We were the two youngest rookies, summer apprentices gathering life experiences at an architectural office.
Youngest is relative; Bobby was a generation older than me but we, the baby architects at the Leandro Locsin office, became fast friends.
Our tables were side by side at the back of the studio where we thought nobody would notice us and see how we were so excited but at the same time nervous to be there.
This was, after all, our first job, and all the other people in the room were pros, no longer the teachers and students we had been used to being surrounded with.
Those were the pre-computer days. Our work was very manual. For a while we erased drafting mistakes done by others. On huge sheets of tracing paper taped on even larger drafting boards, sometimes we erased a few lines, other times we erased whole sections of drafting.
We joked about being the eraser department, until one day we were promoted to other tasks.
He went up in the architectural world and got to do stairs. He had to draw every single nail, tread, riser and baluster that went into a stair. He worked on all kinds of stairs, straight, folded and curved. Wow, I thought.
I got to do bathrooms. With a pencil and a T-square, I had to draw and count every single tile on the floor and walls, position bathtubs, locate faucets, make sure everything was drained properly, draw towel rods and soap dishes.
Many years later, I admitted to him that I looked over my shoulder in envy, thinking his advanced knowledge in things architectural got him to do such an important thing as stairs.
His reply was that he kept looking at me doing bathrooms, envying what he perceived then as my skill.
Bobby was not one to be envied. He was one to be respected.
He championed the cause for Philippine architecture in the days when nobody believed there was such a thing, so enamored we were (and still are) of Western-influenced design.
Before anyone was doing it, he traveled the country looking at old churches, houses, urban districts and historic towns. He never stopped looking and writing about what he saw.
He went beyond seeing architecture for it’s own sake but situated architecture in the historic, social and economic milieu of its time, which gave architecture relevance.
An environmentalist before environmental consciousness became fashionable, Bobby went to the Cordillera, looked at traditional houses and villages, seeing how villages were positioned at the exact confluence where rice terraces met water source, rolling slopes and mountain valleys to protect the homes from the onslaught of nature.
He was interested in how Filipino dwellings responded to nature and how they reflected Filipino lifestyle.
He looked at the bahay-na-bato and informal settler housing; noticed how unlike they were from Western houses where each room is completely sealed off from the other. In the Filipino house, spaces were separated in a transparent manner, allowing one space to run into another.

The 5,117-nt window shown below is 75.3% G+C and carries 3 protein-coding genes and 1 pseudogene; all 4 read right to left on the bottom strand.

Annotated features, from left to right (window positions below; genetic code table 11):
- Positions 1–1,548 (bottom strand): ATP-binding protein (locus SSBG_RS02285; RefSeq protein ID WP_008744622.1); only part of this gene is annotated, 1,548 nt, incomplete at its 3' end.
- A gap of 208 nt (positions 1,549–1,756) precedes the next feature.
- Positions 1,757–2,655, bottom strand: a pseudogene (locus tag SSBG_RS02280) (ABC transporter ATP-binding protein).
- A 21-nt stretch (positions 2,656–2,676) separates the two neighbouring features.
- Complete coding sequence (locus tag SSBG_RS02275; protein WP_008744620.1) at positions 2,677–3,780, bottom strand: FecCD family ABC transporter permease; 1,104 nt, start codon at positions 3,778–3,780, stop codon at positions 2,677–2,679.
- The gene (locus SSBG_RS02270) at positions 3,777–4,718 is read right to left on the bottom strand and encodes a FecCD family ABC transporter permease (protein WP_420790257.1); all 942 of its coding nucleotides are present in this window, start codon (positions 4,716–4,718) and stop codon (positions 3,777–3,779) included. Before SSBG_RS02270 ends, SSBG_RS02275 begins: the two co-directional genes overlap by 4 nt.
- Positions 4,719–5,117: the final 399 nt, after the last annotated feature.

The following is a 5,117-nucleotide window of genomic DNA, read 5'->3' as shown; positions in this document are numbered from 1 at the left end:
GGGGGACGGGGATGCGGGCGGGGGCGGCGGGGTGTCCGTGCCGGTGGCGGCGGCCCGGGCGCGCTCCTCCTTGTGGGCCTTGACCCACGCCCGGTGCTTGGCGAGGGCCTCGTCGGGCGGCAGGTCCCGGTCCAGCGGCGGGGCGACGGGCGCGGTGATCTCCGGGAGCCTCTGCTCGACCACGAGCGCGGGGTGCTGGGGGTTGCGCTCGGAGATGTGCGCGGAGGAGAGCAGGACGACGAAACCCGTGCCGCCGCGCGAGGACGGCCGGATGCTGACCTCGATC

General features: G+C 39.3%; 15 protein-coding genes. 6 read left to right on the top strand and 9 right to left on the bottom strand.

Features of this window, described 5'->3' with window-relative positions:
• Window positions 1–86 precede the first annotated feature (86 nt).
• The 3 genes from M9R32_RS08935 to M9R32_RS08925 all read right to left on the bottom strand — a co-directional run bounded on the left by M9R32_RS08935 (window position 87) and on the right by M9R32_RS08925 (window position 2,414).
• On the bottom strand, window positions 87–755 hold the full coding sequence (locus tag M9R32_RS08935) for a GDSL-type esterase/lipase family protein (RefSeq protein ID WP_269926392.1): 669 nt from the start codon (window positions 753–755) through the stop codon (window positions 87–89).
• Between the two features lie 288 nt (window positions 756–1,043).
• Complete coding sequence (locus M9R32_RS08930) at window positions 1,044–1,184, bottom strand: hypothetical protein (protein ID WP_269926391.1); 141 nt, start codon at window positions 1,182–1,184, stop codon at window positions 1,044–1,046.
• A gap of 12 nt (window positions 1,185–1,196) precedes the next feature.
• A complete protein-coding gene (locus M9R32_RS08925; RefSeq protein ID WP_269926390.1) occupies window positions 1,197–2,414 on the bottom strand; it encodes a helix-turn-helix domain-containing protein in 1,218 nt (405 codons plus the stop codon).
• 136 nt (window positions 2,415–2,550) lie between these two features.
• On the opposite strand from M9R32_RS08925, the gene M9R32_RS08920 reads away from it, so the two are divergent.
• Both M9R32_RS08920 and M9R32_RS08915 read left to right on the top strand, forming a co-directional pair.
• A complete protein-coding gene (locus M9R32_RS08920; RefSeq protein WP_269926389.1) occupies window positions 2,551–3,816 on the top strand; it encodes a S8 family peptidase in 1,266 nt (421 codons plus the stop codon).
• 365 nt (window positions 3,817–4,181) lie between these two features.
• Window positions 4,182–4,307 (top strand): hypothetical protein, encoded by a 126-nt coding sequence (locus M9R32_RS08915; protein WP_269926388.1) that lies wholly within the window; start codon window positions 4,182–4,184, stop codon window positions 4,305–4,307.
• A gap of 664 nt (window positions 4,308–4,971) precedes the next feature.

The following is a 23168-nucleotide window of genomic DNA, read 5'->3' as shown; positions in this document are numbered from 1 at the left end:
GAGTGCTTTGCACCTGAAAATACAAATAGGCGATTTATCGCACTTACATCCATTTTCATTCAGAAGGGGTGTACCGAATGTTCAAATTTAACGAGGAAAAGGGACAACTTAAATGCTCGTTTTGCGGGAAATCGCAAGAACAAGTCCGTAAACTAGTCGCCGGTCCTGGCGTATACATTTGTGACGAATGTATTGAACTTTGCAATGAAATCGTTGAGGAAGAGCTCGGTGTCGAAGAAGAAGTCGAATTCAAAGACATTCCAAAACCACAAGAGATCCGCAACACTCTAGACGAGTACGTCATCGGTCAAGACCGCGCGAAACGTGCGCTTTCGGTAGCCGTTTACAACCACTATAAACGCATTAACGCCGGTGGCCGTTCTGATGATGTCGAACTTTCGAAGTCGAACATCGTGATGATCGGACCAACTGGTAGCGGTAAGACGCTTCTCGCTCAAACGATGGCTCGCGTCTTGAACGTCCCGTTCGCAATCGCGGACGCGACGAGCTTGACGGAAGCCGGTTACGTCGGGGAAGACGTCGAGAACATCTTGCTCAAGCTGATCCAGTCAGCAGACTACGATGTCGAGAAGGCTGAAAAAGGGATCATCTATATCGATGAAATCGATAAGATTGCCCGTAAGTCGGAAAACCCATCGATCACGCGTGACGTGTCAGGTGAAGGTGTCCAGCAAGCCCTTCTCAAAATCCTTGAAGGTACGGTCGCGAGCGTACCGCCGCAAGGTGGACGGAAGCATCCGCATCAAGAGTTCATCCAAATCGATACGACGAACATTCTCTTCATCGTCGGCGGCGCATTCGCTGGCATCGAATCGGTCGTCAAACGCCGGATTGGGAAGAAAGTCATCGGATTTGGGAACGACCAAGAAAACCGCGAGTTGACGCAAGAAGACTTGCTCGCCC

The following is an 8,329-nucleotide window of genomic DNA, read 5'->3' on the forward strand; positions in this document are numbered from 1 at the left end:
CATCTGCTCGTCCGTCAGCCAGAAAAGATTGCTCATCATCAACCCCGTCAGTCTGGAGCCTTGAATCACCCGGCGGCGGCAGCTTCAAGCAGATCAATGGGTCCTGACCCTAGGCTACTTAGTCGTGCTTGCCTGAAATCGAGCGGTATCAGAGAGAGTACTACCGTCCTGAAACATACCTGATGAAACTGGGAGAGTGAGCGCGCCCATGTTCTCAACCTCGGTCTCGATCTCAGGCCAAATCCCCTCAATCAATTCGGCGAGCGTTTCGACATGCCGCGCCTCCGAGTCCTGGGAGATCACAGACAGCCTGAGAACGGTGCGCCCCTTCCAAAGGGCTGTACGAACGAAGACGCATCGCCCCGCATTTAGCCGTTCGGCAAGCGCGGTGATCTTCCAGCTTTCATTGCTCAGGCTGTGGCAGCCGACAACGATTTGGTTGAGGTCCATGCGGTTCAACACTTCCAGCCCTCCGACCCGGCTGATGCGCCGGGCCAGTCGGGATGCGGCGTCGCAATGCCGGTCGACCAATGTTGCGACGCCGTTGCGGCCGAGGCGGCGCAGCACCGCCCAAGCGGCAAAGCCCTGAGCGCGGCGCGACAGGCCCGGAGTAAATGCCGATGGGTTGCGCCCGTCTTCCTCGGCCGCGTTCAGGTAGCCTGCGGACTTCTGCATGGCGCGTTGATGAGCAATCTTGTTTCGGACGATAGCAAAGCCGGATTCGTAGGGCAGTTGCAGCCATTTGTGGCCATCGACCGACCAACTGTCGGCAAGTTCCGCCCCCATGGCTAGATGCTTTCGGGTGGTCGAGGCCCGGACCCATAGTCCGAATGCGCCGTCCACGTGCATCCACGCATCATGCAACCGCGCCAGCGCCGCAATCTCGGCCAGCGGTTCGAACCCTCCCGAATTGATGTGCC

By throwing open wide double doors, bahay-na-bato bedrooms opened out and became part of living rooms in the daytime. An enclosed balcony (volada) ran across the outer perimeter of the house. It functioned as a transition area between interior and exterior.
Interiors were transparent, spaces freely running into each other, allowing air and space to circulate freely. Walls were not enclosed all the way to the ceiling.
Just beneath the ceiling, a wide strip of carved wooden fretwork (calado) allowed air to circulate within the house. Like the baro’t saya, which allows layers of space created with overlays of gossamer piña clothing to permit air to circulate and cool the body.
Bobby produced the seminal work that examined informal-settler housing; the living patterns within each dwelling; the interconnected dwellings that made an informal neighborhood; and the invisible, transparent boundaries between families and their neighbors.
Bobby saw much more than the transparency intrinsic in the Filipino psyche.
He researched, experienced and learned what it was that made Filipino architecture so unique in the world, architecture appropriate to the Filipino culture, way of life and environment.
However, the best thing was how he selflessly communicated all his discoveries about Filipino houses and life in the Philippines. He gave lectures, organized exhibitions, wrote article and books on art and architecture, and was bestowed national awards for his work.
Bobby didn’t really teach, but despite never having done formal classroom lectures, he educated generations of architects. To them he is the respected icon that has made appreciating being Filipino the way to look to the future.
A Benedictine monk, Dom Bernardo Maria Perez, OSB, became rector of San Beda College. Everyone knew him as Fr. Bobby. Before the priesthood, he also was a journalist and writer for major Manila newspapers. He was once involved in the Bayanihan Dance Company.
He graduated from University of Santo Tomas with an architecture degree. He signed his voluminous articles and essays on architecture and art as “Rodrigo D Perez III.”
Last month, Bobby was in the hospital for a few weeks. As his nurse was packing and getting him ready to return to the Benedictine abbey, he told Bobby it was time for him to go home.